Originally Posted by mr.wiggles
Even though this post is from 5 years ago and the chap has his degree now with the huge $100,000k debt that is the average of any college student in this country for a 4 year state school education, you have to add in living expenses.
I went to Mass Art and it's a lot more than $5000 a year for out of state, it's more than that for in state, try $20,000 + per year and add into that the cost of living in Boston, at least another $15,000 add the 2 figures and that's your 'real cost' per year.
Unless one is completely dedicated and I mean this is what you want to do, then I would do something else. It's hard real hard. Talent is not everything, you can be not very good but get the right training and work your butt off for 10 years and can become very good and make some sort of a living, probally less than a garbage man and no benifits.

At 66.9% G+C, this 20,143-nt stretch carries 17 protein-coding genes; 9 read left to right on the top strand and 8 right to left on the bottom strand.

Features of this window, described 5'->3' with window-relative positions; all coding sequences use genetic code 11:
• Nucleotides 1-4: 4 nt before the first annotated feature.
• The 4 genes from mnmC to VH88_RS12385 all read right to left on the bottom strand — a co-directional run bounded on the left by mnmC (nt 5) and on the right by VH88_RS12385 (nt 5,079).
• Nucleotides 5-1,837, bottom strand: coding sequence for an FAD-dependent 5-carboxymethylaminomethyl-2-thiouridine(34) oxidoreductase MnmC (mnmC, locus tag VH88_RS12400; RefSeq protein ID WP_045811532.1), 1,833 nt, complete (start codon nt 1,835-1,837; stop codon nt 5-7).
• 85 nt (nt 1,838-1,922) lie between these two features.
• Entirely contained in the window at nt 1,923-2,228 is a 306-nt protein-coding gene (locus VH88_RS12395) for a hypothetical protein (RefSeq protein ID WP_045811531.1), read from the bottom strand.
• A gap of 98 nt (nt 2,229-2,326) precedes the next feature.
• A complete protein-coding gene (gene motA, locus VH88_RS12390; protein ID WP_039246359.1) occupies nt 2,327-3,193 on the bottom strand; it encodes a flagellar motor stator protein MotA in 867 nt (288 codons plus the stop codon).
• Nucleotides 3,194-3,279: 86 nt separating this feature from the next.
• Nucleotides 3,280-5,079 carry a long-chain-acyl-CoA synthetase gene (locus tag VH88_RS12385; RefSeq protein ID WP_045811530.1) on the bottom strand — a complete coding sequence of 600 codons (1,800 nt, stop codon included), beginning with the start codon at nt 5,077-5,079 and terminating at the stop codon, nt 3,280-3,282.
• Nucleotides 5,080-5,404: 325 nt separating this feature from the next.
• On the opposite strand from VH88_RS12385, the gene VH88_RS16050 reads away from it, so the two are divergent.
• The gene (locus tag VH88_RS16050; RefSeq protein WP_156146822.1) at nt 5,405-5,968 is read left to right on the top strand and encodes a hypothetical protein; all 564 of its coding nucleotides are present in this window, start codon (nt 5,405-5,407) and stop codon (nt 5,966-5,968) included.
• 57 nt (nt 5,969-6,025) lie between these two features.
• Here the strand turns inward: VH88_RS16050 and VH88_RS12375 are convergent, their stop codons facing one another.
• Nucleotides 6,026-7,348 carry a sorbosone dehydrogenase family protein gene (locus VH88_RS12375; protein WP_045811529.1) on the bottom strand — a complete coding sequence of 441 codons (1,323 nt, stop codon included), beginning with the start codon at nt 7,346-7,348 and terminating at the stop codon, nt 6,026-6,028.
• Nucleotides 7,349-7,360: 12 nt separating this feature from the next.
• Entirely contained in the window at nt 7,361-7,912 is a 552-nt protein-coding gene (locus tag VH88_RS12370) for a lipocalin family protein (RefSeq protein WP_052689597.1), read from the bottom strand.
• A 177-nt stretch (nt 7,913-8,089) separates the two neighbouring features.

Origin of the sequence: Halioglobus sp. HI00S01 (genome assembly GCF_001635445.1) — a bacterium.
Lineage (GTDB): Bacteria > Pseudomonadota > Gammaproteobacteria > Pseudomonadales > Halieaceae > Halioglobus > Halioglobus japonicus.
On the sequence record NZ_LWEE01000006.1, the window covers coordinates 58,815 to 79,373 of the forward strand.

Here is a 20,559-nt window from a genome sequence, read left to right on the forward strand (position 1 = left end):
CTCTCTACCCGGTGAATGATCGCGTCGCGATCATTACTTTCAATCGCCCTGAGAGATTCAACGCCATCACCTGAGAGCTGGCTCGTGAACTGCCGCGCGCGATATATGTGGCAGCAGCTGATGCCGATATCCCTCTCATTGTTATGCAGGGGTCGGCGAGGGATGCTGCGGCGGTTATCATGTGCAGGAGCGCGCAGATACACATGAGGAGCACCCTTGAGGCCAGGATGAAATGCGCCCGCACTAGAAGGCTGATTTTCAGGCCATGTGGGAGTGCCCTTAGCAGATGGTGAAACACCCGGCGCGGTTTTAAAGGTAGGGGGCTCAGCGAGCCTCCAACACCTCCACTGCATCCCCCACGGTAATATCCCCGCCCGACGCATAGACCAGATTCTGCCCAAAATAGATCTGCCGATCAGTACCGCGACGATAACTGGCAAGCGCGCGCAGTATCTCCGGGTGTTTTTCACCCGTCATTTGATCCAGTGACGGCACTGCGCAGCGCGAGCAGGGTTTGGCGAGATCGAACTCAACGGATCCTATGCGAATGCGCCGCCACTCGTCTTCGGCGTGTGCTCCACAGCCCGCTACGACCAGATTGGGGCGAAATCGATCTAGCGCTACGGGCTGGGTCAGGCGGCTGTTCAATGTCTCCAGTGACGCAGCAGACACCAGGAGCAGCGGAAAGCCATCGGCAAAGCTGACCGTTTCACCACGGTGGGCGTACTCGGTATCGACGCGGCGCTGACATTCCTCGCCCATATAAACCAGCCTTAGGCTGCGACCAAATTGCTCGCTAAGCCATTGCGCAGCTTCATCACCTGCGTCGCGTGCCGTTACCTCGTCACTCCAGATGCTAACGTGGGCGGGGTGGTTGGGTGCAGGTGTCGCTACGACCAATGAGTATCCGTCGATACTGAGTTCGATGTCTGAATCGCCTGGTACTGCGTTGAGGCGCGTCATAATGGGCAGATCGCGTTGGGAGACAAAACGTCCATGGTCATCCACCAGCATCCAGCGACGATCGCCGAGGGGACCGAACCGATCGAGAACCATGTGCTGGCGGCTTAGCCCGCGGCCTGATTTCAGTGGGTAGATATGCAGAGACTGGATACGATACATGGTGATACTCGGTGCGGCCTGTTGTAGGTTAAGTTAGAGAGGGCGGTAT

This problem extends beyond the plastic arts btw. Over the summer, while visiting the west coast, I heard an NPR discussion regarding the number of graduates working in their respective degree feilds. It was something like 1 in 3 college graduates work in a feild relating to their college degree. In the humanities, the canyon was far more vast. They were comparing this issue with the current outsourcing problem that has been going on in the US for some time, especially the recent outsourcing of jobs in technology to places like India. Surprisingly, this last example of outsourcing was described as necessary since colleges were not graduating enough studnets with math, science and computer degrees to fill the need in the US. So what does it mean? Does the western sense of indiviualism play a role in this problem? Everyone wants to be a painter, writer or actor or actor?
I wish more universities would embrace a more healthy, less-central role in the education of our students. Art should support other fields and diciplines. They should provide more meaningful and beneficial gen ed requirements in art and the humanities so that we can make better scientits, mathmaticians etc.